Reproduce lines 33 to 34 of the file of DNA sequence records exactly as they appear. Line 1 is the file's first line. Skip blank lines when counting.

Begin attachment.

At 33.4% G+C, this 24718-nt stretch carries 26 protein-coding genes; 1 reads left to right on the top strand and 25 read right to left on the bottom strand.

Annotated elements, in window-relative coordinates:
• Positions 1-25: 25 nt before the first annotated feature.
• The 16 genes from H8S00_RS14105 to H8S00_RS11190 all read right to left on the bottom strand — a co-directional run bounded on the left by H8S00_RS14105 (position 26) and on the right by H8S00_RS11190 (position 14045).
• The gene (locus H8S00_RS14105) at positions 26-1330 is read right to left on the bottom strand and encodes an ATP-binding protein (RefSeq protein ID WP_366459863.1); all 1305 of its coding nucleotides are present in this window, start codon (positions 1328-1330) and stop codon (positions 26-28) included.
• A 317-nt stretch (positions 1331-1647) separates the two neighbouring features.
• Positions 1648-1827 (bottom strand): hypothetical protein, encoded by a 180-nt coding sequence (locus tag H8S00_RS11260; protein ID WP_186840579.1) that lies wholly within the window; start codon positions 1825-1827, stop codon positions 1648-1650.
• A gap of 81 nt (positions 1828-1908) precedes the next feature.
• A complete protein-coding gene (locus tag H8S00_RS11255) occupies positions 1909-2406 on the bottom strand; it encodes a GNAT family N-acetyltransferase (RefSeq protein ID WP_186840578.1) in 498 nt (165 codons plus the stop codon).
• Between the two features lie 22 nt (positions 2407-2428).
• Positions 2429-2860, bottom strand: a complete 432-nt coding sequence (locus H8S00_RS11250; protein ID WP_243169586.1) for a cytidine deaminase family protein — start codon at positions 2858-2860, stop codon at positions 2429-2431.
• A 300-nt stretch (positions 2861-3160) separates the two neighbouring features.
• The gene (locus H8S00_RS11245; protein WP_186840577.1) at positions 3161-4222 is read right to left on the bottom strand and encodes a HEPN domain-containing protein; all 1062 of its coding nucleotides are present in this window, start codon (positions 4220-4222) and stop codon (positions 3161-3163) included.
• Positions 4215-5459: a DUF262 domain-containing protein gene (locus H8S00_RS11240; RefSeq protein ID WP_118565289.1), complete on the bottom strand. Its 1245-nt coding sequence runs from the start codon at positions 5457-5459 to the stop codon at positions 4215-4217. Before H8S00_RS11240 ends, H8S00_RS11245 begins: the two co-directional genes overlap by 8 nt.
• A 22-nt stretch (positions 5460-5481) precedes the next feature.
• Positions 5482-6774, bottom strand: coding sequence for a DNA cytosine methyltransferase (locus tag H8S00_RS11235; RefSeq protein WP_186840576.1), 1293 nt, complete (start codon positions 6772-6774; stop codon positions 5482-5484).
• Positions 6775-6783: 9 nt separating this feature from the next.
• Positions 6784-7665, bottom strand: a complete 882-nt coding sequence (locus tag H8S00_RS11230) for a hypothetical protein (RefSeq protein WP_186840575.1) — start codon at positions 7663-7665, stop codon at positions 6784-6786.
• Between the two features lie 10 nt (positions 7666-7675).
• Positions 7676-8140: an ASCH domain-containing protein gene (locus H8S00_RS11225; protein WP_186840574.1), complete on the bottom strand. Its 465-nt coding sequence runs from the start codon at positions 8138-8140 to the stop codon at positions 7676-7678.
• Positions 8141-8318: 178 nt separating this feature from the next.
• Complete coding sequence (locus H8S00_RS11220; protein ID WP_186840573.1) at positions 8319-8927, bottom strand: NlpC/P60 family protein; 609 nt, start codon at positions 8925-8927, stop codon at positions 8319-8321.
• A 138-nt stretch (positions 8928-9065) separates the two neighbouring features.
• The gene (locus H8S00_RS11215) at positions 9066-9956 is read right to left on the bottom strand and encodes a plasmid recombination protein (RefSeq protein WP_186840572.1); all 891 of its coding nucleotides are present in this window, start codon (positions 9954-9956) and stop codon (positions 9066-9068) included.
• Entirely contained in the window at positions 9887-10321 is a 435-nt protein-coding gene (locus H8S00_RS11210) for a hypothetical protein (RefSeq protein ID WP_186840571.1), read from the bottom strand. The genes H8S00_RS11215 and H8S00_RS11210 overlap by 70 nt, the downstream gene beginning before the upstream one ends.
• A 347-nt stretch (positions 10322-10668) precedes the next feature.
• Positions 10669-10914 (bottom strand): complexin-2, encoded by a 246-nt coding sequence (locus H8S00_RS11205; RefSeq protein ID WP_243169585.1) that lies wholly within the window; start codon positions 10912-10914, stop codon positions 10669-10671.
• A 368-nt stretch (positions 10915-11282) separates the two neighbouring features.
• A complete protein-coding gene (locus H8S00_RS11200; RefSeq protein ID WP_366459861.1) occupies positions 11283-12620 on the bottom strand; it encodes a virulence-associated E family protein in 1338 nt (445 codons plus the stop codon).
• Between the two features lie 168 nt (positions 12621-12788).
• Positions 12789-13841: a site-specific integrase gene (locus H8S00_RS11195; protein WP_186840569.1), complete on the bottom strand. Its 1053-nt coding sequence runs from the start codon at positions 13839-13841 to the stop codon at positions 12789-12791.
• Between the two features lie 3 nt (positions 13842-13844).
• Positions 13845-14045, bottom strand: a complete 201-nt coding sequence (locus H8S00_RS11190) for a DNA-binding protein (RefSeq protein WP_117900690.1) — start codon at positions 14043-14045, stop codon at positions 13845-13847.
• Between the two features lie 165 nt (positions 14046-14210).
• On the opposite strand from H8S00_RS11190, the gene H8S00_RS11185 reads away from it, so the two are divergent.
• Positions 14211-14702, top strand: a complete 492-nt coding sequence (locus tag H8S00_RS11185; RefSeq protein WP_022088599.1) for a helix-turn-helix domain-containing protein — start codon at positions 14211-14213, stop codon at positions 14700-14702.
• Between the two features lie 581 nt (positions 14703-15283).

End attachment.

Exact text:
• Positions 13845-14045, bottom strand: a complete 201-nt coding sequence (locus H8S00_RS11190) for a DNA-binding protein (RefSeq protein WP_117900690.1) — start codon at positions 14043-14045, stop codon at positions 13845-13847.
• Between the two features lie 165 nt (positions 14046-14210).